By: David O. Monda
The recent proposal by Tiaty Member of Parliament, William Kamket of KANU, to reform the current constitutional framework in Kenya aims to introduce a one-term president who has ceremonial powers. It suggested the creation of an executive Prime Minister who would act as head of government, and also recommended the elimination of the position of Deputy President and the creation of two Deputy Prime Ministers. The MP’s proposal raises the question about whether a presidential, parliamentary or hybrid system (semi-presidential/semi-parliamentary) would serve the country better.
Setting aside the obvious political intrigues of the MP’s proposal for a minute, the presidential, parliamentary, and hybrid systems have their merits and challenges. For the merits of the presidential system (the current system in Kenya or the United States) it provides for stable government. Power is concentrated in the office of the president who is both the head of state and head of government. In Kenya, the president is elected directly by the people as compared to the United States where it is through the Electoral College. The parliamentary system (as in the United Kingdom), by contrast, vests power in the legislature (parliament). The Prime Minister is indirectly elected by the people and gains the office by being the head of the party with the majority of seats in the legislature.
Parliamentary systems can tend to be very unstable especially in political systems that are highly factionalized like Kenya. It becomes difficult to get a parliamentary majority to form government because no single party or parties dominate the political system. Kenya would fall under this category as NASA and Jubilee split the national vote almost equally.
The other argument against parliamentary systems is that fringe, minority or single issue parties can end up having power or influence way beyond their power in parliament. This is because they get to be “kingmaker” to determine which coalition eventually forms the government and ascends to power. Historically, Italy, Israel and Japan are examples of this practice.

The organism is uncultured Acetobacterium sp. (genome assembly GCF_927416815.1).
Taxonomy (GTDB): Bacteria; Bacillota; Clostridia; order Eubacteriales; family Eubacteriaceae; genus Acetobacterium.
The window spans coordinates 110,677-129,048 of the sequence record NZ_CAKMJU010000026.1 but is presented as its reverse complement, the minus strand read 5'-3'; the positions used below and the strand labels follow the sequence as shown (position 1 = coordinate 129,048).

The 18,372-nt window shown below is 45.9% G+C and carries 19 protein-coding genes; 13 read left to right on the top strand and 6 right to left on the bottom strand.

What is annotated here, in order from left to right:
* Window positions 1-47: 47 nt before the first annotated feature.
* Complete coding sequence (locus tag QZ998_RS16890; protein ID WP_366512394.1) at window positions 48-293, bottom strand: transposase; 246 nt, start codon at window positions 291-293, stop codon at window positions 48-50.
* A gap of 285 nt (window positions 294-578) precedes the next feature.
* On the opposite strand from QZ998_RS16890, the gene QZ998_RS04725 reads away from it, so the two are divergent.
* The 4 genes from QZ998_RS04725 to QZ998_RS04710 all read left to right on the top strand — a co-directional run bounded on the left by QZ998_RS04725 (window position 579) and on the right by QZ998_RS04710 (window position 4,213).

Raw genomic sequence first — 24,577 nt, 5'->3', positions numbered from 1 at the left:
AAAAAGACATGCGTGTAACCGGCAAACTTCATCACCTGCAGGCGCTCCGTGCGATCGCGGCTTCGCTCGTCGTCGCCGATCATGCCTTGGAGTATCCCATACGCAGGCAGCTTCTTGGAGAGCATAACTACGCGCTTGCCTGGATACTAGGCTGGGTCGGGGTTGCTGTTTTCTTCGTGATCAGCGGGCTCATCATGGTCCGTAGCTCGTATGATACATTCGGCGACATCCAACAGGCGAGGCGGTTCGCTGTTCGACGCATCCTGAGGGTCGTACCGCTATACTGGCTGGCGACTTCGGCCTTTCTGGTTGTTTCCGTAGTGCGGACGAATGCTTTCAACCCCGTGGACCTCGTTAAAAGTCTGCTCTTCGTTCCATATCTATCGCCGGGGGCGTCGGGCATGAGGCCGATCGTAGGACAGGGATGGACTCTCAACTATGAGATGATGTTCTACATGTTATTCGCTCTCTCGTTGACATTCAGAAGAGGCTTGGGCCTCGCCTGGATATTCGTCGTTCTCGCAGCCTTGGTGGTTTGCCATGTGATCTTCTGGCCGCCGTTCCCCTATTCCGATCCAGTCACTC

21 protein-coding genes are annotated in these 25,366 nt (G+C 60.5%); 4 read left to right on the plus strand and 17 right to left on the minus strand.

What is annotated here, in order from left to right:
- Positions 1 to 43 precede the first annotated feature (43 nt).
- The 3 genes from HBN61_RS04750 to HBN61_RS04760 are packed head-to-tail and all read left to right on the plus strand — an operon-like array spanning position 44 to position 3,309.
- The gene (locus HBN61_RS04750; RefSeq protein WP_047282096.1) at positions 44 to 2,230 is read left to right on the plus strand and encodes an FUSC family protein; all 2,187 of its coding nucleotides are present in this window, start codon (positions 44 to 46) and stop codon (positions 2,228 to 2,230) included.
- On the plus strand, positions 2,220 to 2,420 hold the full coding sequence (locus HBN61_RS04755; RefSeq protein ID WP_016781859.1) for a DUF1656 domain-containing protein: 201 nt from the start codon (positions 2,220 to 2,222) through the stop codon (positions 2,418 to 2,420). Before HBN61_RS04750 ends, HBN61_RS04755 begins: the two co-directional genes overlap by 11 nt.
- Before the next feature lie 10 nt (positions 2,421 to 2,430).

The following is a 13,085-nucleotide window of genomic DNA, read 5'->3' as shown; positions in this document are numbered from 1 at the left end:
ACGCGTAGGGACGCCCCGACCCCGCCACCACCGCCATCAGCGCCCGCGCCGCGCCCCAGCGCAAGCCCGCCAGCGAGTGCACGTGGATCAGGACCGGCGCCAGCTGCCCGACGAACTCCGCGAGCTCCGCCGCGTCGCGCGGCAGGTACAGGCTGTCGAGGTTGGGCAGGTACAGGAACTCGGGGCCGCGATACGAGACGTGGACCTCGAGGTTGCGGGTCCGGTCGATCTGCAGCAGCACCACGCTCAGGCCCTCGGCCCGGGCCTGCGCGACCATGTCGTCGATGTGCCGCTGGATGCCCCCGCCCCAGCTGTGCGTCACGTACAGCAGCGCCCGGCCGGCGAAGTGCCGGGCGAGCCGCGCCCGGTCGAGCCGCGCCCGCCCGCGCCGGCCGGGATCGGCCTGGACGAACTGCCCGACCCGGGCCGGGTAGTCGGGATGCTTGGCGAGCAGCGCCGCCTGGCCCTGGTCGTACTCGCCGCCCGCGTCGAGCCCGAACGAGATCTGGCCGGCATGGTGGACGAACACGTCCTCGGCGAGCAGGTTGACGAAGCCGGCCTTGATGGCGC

Parliamentary systems however do have the advantage of fusing executive and legislative functions. This holds the Prime Minister more accountable to the electorate as they can lose their seat once they lose the support of their party and by extension the voters. Parliamentary systems also tend to diffuse power. The Prime Minister is the head of government. The head of state falls into the hands of the President who is ceremonial (like in Germany) or in the case of the United Kingdom, a King or Queen.
By contrast, the hybrid system (semi presidential/semi parliamentary) fuses the functions of the president and parliament. It attempts to gain the benefit of both the presidential and parliamentary systems simultaneously. Power is shared by both the president and the prime minister. This occurred in Kenya in 2008 with the formation of the coalition government between Mwai Kibaki and Raila Odinga. France is also another example of this kind of government. The main challenge with this system is the impregnable question “who gets to rule?” The President or the Prime Minister? This is because the system creates two power centers which can prove to be challenging in advancing the public policy agenda.
Back to Tiaty MP William Kamet. Coming from KANU, might these reforms at having a one term president with two deputy presidents be targeted at undermining William Ruto’s bid for president? Will it afford the advantage to Kamet’s party leader Gideon Moi in Rift Valley? A one term presidential position with Gideon Moi at the head of the ticket with two deputy presidents (who would come from two different ethnic constituencies) would be a good selling point to give a Gideon Moi presidential ticket a national face. Moi could use this as a carrot to woo NASA coalition partners to his side.
It might also be constructed as a means of having Uhuru Kenyatta extend his term in office by creating the office Prime Minister for himself while giving the post of President to Gideon Moi. This will sit well with the historical narrative of power moving within the Kenyatta and Moi families. Such a scenario alienates William Ruto as Uhuru Kenyatta will not need him politically after 2022. This is because of the angst Uhuru’s central province constituency have for William Ruto. The Deputy President’s main challenges are casting himself as a national leader beyond his home base of Rift Valley, shedding the tag of being power hungry and corrupt and lastly convincing the Central Kenya ethnic coalition that their interests will be met once he is in office.
Mr Aden Duale’s quick rejoinder to William Kamket’s proposal illustrates the veracity of this proposal. It is highly toxic to half of the Jubilee coalition. The wing that supports William Ruto. These are interesting times in Kenya. The run up to the 2022 elections will be filled with intrigue and backstabbing. William Ruto has his work cut out finding his place at the high table of Kenyan politics dominated by wealthy entrenched political families in whose league the Deputy President does not play.
David O. Monda is professor of Political Science at City University of New York – Guttman College
Image: President Uhuru’s Opening Speech to Parliament in 2107.